ACL begins awarding $150M to expand the aging and disability networks’ public health workforce

In November, the Biden-Harris Administration announced that ACL would receive $150 million to expand the public health workforce within the aging and disability networks. This week, ACL began distributing that funding to more than a dozen of its grantees and grantee networks. Half of the total funding will be awarded over the next two weeks; the remainder of the funding will be awarded on a rolling basis over the coming months. Public health promotes and protects the health of people and the communities where they live, learn, work, and play. The aging and disability networks play essential roles in that work, particularly during a public health emergency. For example, during the COVID-19 pandemic, the aging and disability networks have:

  • Helped people move from high-risk congregate settings to safer settings in the community. 

  • Played a key role in helping people with disabilities and older adults get vaccinated – including boosters. 

  • Ensured that older adults and people with disabilities have been able to access health care, including COVID-19 treatment. 

  • Worked tirelessly to making sure people with disabilities and older adults had the services and supports they needed to stay healthy and safe in the community. 

The aging and disability networks also play a significant role in expanding the capacity and capability of the public health workforce to meet the unique needs of older adults and people with disabilities.  The funding, which will be available until September 30, 2024, is intended to help cover the costs of staff to conduct these and other crucial public health activities, and to alleviate some of the strain our networks have experienced during the pandemic. Funding can be used to cover wages and benefits, as well as the costs of associated equipment, training, and supplies for these professionals.Funding will be awarded to 11 grantee networks, as follows:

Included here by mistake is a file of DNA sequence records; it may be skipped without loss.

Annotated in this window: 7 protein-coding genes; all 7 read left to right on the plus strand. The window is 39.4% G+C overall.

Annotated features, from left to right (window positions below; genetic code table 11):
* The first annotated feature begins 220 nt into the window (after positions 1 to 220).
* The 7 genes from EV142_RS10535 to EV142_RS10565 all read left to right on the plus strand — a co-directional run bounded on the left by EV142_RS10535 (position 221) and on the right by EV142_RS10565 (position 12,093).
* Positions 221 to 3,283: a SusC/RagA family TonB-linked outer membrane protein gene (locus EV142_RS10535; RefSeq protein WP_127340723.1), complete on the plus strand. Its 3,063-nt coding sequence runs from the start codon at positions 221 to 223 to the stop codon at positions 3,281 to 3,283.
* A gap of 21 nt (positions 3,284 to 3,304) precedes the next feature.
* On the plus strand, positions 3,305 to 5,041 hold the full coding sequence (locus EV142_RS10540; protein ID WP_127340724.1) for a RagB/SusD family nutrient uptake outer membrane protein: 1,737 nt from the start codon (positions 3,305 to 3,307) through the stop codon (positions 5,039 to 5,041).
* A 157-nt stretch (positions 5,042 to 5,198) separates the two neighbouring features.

• Centers for Independent Living - $38.3M*

  • Independent Living Designated State Entities - $4.5M* 

  • No Wrong Door Systems/Aging and Disability Resource Centers - $4.4M*

  • Protection & Advocacy Systems - $6.4M*

  • State Assistive Technology Programs - $4.5M*

  • State Councils on Developmental Disabilities - $4.5M*

  • State Health Insurance Assistance Programs - $4.3M*

  • State Units on Aging/Area Agencies on Aging - $49.8M*

  • Traumatic Brain Injury State Partnership Programs - $2.2M*

  • Tribes and Tribal Organizations - $22.6M*

  • University Centers for Excellence in Developmental Disabilities - $7.6M*

*approximate - rounded to the nearest thousandIn addition, the Paralysis Resource Center and Limb Loss Resource Center each will receive grants of $160,000.  Funding was allocated evenly within each group to ensure that each grantee (or probable sub-grantee) receives enough to pay for approximately one full-time equivalent for about one year (depending on the type of professional).     In order to get the funding to communities as fast as possible, ACL is distributing it using existing grant mechanisms. The process for releasing the funding varies depends on the way each grantee or grantee network receives its primary funding from ACL. Funding for the aging network began today with grants awarded to State Units on Aging. The majority of that funding is expected to be distributed through sub-grants to Area Agencies on Aging and other community-based organizations providing direct services to older adults.  State Assistive Technology Programs and tribes will receive their funding by the end of next week. Four networks must submit letters of assurance, as explained in Federal Register notices published this week. These include State Councils on Developmental DisabilitiesProtection & Advocacy SystemsCenters for Independent Living, and Independent Living Designated State Entities (IL DSE). As is explained in the Federal Register notice, we are encouraging IL DSEs to distribute the funding through sub-grants, including to State Independent Living Councils or organizations that receive funding through Part B of the Rehabilitation Act of 1973, as amended.The remaining networks and grantees will receive individual notices to apply for funding by the end of next week.  To assist our networks with implementing this new program, we have published a series of Frequently Asked Questions on our COVID-19 website.